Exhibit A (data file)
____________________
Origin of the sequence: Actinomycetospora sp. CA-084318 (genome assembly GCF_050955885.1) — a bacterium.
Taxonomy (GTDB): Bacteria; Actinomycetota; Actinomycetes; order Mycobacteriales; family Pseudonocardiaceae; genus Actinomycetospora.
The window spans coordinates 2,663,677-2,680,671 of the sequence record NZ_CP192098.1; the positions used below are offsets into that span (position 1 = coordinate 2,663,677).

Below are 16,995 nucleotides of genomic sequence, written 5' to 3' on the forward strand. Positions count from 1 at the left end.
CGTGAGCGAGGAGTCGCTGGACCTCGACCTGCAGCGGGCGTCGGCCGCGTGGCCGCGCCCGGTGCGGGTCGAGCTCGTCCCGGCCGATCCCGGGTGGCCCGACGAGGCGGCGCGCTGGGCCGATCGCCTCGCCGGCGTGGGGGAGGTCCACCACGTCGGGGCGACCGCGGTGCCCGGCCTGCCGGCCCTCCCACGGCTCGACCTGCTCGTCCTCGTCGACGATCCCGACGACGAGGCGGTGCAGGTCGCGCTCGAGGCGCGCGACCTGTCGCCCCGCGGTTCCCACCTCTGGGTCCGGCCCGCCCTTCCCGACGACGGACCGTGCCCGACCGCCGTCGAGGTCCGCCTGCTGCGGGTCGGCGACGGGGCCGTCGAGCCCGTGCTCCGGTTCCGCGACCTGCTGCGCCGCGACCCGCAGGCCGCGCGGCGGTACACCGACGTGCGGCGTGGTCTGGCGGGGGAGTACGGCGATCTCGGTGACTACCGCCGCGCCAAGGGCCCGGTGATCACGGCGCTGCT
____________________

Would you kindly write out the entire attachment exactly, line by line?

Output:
Origin of the sequence: Actinomycetospora sp. CA-084318 (genome assembly GCF_050955885.1) — a bacterium.
Taxonomy (GTDB): Bacteria; Actinomycetota; Actinomycetes; order Mycobacteriales; family Pseudonocardiaceae; genus Actinomycetospora.
The window spans coordinates 2,663,677-2,680,671 of the sequence record NZ_CP192098.1; the positions used below are offsets into that span (position 1 = coordinate 2,663,677).

Below are 16,995 nucleotides of genomic sequence, written 5' to 3' on the forward strand. Positions count from 1 at the left end.
CGTGAGCGAGGAGTCGCTGGACCTCGACCTGCAGCGGGCGTCGGCCGCGTGGCCGCGCCCGGTGCGGGTCGAGCTCGTCCCGGCCGATCCCGGGTGGCCCGACGAGGCGGCGCGCTGGGCCGATCGCCTCGCCGGCGTGGGGGAGGTCCACCACGTCGGGGCGACCGCGGTGCCCGGCCTGCCGGCCCTCCCACGGCTCGACCTGCTCGTCCTCGTCGACGATCCCGACGACGAGGCGGTGCAGGTCGCGCTCGAGGCGCGCGACCTGTCGCCCCGCGGTTCCCACCTCTGGGTCCGGCCCGCCCTTCCCGACGACGGACCGTGCCCGACCGCCGTCGAGGTCCGCCTGCTGCGGGTCGGCGACGGGGCCGTCGAGCCCGTGCTCCGGTTCCGCGACCTGCTGCGCCGCGACCCGCAGGCCGCGCGGCGGTACACCGACGTGCGGCGTGGTCTGGCGGGGGAGTACGGCGATCTCGGTGACTACCGCCGCGCCAAGGGCCCGGTGATCACGGCGCTGCT